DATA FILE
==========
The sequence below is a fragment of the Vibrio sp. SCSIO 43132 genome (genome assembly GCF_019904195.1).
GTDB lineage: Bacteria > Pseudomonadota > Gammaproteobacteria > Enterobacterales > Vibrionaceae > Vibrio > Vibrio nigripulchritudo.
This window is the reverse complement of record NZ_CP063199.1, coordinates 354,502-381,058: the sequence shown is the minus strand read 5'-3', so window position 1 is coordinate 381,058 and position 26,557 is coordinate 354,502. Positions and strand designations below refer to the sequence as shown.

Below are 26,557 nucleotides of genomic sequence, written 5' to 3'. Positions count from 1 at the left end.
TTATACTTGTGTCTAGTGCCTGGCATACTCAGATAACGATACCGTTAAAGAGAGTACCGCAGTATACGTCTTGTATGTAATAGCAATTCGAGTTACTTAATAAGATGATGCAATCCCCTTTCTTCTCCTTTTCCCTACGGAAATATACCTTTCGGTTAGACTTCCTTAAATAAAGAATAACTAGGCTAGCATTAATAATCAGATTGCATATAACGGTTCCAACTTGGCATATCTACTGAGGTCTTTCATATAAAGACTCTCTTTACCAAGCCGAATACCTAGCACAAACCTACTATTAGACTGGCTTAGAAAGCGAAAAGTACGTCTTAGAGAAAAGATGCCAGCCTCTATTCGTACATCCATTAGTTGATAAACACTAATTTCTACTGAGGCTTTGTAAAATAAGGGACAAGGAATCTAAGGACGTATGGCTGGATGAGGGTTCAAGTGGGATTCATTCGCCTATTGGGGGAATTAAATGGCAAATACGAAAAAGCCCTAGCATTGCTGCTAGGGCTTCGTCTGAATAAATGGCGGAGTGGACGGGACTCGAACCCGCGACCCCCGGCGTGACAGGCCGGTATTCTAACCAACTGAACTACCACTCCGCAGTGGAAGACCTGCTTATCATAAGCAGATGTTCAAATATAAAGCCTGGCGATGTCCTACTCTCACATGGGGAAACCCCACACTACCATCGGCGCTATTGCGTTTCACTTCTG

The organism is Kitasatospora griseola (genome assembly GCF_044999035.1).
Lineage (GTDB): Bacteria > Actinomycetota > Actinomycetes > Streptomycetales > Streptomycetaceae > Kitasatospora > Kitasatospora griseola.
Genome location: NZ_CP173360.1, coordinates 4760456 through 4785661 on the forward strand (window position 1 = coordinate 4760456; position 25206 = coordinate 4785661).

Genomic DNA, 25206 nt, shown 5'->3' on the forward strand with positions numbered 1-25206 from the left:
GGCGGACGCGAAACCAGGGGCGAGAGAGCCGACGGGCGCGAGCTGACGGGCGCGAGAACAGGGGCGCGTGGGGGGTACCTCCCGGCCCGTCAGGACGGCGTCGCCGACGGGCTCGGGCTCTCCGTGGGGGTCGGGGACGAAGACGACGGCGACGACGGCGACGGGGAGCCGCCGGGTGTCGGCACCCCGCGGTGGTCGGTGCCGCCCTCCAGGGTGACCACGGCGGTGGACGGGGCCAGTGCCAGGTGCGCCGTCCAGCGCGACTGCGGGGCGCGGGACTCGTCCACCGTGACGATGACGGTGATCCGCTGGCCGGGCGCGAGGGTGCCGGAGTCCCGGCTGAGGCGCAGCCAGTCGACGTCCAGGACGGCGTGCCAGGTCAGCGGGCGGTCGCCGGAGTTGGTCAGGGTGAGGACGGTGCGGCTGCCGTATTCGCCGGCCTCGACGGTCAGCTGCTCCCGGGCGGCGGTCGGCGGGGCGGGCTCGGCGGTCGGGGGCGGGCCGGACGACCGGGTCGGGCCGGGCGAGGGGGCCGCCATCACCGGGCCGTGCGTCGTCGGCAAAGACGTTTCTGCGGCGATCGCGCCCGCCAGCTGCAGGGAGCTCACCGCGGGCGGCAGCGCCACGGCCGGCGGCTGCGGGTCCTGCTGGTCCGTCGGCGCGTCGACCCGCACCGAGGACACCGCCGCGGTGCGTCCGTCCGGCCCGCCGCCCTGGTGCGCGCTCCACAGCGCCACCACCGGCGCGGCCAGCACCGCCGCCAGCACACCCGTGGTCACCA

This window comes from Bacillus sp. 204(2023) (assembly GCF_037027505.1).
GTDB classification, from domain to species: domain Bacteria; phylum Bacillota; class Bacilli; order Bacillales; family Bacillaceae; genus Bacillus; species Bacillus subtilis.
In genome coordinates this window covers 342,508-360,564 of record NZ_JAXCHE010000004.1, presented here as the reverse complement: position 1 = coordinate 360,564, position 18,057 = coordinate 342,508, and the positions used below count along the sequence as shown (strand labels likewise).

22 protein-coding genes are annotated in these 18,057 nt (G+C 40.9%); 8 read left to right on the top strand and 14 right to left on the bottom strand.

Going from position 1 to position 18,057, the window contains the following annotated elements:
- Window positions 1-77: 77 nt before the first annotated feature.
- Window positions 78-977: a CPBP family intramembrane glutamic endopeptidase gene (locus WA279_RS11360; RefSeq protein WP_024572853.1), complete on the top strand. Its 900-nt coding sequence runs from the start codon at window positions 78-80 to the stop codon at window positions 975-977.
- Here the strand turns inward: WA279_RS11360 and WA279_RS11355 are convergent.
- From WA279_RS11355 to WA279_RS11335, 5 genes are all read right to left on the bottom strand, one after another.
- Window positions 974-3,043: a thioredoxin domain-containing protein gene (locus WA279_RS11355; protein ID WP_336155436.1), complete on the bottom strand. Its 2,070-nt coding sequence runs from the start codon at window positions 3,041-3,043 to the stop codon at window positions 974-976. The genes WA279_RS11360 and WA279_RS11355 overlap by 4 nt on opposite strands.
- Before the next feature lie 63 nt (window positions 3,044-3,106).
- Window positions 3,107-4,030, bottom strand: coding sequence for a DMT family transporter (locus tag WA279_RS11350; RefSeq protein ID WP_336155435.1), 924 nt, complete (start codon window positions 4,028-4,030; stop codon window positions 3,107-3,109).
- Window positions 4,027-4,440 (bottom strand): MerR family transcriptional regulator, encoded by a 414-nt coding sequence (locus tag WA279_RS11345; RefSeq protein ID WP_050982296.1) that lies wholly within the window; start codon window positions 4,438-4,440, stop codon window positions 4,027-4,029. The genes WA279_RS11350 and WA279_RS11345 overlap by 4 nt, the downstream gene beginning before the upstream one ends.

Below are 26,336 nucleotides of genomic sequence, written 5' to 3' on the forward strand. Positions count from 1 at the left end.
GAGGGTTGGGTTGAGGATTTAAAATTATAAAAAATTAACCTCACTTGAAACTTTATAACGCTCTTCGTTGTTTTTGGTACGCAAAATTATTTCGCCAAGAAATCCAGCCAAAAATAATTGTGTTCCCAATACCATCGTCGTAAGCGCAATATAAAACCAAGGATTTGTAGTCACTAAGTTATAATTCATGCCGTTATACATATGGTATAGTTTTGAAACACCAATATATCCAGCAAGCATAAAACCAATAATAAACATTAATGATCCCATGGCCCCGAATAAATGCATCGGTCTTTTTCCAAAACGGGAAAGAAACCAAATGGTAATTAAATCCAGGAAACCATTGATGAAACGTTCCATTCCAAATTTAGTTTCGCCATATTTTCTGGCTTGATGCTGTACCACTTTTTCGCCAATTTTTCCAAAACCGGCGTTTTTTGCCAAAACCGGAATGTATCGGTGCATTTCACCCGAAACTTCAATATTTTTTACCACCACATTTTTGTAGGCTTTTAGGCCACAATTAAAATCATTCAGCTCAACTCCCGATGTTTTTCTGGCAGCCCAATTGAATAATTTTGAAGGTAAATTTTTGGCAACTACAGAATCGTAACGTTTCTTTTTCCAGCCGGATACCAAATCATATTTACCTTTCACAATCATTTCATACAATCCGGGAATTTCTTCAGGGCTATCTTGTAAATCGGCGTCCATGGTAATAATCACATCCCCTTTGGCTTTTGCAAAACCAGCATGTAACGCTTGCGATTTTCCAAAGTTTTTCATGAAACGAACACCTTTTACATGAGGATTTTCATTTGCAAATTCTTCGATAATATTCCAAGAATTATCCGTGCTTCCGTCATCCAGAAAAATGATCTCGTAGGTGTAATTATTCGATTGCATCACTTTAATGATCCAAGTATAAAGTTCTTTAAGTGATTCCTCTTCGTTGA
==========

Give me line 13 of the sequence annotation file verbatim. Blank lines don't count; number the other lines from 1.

In genome coordinates this window covers 342,508-360,564 of record NZ_JAXCHE010000004.1, presented here as the reverse complement: position 1 = coordinate 360,564, position 18,057 = coordinate 342,508, and the positions used below count along the sequence as shown (strand labels likewise).